To expect Pakistan Army to use BATs more extensively after the Indian Army’s successful handling of the situation in J&K in 2011-12, is to state the obvious. We often hear of the phrase ‘keeping the pot boiling’ in Kashmir while Pakistan handles the Afghan border and its internal security threats. To execute this concept Pakistan requires its terrorist foot soldiers (boots on the ground) in J&K; to allow the fast dwindling strength to reduce even further would be a catastrophe for the ISI’s post 2014 strategy in J&K. Hence the necessity to once again force creation of gaps on the LC to facilitate infiltration.
Many veterans of the Army would recall some of the well known BAT actions which were launched against Indian Army units and the counter actions taken by the same units. The Indian Army has foiled many more BAT actions than the ones which have succeeded. Only a year ago 16 PUNJAB foiled a major action in the Tangdhar Sector.
Handling BATs at Different Levels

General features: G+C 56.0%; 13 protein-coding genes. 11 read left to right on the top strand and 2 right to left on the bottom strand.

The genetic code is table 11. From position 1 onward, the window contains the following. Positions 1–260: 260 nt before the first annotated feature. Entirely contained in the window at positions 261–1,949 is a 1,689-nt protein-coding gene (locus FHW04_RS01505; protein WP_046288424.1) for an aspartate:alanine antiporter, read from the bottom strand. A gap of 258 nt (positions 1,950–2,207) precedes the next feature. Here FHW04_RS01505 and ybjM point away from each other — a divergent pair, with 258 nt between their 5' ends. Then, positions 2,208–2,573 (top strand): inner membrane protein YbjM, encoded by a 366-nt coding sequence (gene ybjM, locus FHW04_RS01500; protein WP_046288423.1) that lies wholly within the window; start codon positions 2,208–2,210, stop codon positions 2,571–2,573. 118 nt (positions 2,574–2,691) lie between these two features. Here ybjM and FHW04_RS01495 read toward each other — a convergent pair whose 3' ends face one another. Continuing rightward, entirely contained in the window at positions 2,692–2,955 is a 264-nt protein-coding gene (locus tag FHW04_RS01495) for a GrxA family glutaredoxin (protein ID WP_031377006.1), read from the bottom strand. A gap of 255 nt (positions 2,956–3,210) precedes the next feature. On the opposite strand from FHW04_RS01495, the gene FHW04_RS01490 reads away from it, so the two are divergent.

In my long years handling the LC from unit to a Corps Commander I always found the threats from BATs as the most challenging and relished countering these. In 2008 a Pakistan Army unit decided to send a 15 man officer led team across the LC to dislodge a small detachment of my brave Rajputs who had temporarily occupied a patrol base to dominate an area of the LC not usually visited or patrolled. In the ensuing clash between four young Rajput soldiers without a senior leader and the 15 Pakistanis the Rajputs lost one soldier and killed 7 Pakistanis. All hell broke loose on the LC in a frontage of about 3 to 4 Km. My orders to the CO were crystal clear “’the night is yours, I do not want the Pakistani bases, from where the soldiers had emerged, to remain standing”. The Rajputs shocked me next morning when they reported the destruction caused to the Pakistan Army posts. The last hurrah was when a Pakistan Army helicopter emerged late the next afternoon and took away the Pakistani Brigade Commander; it was later learnt that he was removed from command; so much for the moral ascendancy achieved by the Rajputs. As the General Officer of the division I asked no one and no one advised me. It was my calling and the risk was also mine.